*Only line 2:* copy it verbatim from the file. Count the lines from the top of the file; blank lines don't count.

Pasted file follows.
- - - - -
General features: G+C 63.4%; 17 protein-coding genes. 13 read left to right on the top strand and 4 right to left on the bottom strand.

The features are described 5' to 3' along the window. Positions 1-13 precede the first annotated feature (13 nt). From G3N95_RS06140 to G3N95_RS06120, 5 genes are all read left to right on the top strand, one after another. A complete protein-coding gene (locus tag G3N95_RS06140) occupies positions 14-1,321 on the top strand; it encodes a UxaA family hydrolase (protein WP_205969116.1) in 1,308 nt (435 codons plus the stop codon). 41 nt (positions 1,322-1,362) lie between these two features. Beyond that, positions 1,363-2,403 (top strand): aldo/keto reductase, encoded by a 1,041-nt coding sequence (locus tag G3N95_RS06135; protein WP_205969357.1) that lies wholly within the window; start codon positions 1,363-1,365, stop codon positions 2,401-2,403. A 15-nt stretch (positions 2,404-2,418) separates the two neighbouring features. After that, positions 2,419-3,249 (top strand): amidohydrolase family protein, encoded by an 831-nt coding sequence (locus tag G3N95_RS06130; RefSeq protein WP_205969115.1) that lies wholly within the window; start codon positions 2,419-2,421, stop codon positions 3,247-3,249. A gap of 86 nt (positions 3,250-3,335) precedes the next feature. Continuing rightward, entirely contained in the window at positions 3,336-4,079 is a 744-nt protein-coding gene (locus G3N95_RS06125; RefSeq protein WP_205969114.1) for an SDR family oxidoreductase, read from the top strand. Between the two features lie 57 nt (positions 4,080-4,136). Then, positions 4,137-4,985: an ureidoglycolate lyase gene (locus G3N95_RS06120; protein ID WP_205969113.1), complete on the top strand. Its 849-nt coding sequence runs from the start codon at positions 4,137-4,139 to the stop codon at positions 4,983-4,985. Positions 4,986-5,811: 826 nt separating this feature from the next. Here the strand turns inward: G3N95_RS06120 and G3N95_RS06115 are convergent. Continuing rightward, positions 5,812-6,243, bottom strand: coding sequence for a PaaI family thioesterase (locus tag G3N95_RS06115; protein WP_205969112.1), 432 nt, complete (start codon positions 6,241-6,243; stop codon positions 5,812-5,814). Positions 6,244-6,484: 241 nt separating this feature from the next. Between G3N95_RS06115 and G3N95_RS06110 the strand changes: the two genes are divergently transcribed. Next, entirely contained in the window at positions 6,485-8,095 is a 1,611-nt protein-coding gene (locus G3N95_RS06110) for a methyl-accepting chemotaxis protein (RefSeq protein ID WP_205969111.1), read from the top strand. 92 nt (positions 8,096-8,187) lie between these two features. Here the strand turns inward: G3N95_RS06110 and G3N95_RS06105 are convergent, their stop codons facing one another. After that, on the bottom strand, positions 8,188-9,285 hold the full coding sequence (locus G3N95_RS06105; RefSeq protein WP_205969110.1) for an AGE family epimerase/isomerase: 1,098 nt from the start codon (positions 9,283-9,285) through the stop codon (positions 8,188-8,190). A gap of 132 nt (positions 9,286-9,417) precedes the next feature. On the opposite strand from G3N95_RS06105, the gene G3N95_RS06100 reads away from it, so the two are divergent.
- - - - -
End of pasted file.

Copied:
The features are described 5' to 3' along the window. Positions 1-13 precede the first annotated feature (13 nt). From G3N95_RS06140 to G3N95_RS06120, 5 genes are all read left to right on the top strand, one after another. A complete protein-coding gene (locus tag G3N95_RS06140) occupies positions 14-1,321 on the top strand; it encodes a UxaA family hydrolase (protein WP_205969116.1) in 1,308 nt (435 codons plus the stop codon). 41 nt (positions 1,322-1,362) lie between these two features. Beyond that, positions 1,363-2,403 (top strand): aldo/keto reductase, encoded by a 1,041-nt coding sequence (locus tag G3N95_RS06135; protein WP_205969357.1) that lies wholly within the window; start codon positions 1,363-1,365, stop codon positions 2,401-2,403. A 15-nt stretch (positions 2,404-2,418) separates the two neighbouring features. After that, positions 2,419-3,249 (top strand): amidohydrolase family protein, encoded by an 831-nt coding sequence (locus tag G3N95_RS06130; RefSeq protein WP_205969115.1) that lies wholly within the window; start codon positions 2,419-2,421, stop codon positions 3,247-3,249. A gap of 86 nt (positions 3,250-3,335) precedes the next feature. Continuing rightward, entirely contained in the window at positions 3,336-4,079 is a 744-nt protein-coding gene (locus G3N95_RS06125; RefSeq protein WP_205969114.1) for an SDR family oxidoreductase, read from the top strand. Between the two features lie 57 nt (positions 4,080-4,136). Then, positions 4,137-4,985: an ureidoglycolate lyase gene (locus G3N95_RS06120; protein ID WP_205969113.1), complete on the top strand. Its 849-nt coding sequence runs from the start codon at positions 4,137-4,139 to the stop codon at positions 4,983-4,985. Positions 4,986-5,811: 826 nt separating this feature from the next. Here the strand turns inward: G3N95_RS06120 and G3N95_RS06115 are convergent. Continuing rightward, positions 5,812-6,243, bottom strand: coding sequence for a PaaI family thioesterase (locus tag G3N95_RS06115; protein WP_205969112.1), 432 nt, complete (start codon positions 6,241-6,243; stop codon positions 5,812-5,814). Positions 6,244-6,484: 241 nt separating this feature from the next. Between G3N95_RS06115 and G3N95_RS06110 the strand changes: the two genes are divergently transcribed. Next, entirely contained in the window at positions 6,485-8,095 is a 1,611-nt protein-coding gene (locus G3N95_RS06110) for a methyl-accepting chemotaxis protein (RefSeq protein ID WP_205969111.1), read from the top strand. 92 nt (positions 8,096-8,187) lie between these two features. Here the strand turns inward: G3N95_RS06110 and G3N95_RS06105 are convergent, their stop codons facing one another. After that, on the bottom strand, positions 8,188-9,285 hold the full coding sequence (locus G3N95_RS06105; RefSeq protein WP_205969110.1) for an AGE family epimerase/isomerase: 1,098 nt from the start codon (positions 9,283-9,285) through the stop codon (positions 8,188-8,190). A gap of 132 nt (positions 9,286-9,417) precedes the next feature. On the opposite strand from G3N95_RS06105, the gene G3N95_RS06100 reads away from it, so the two are divergent.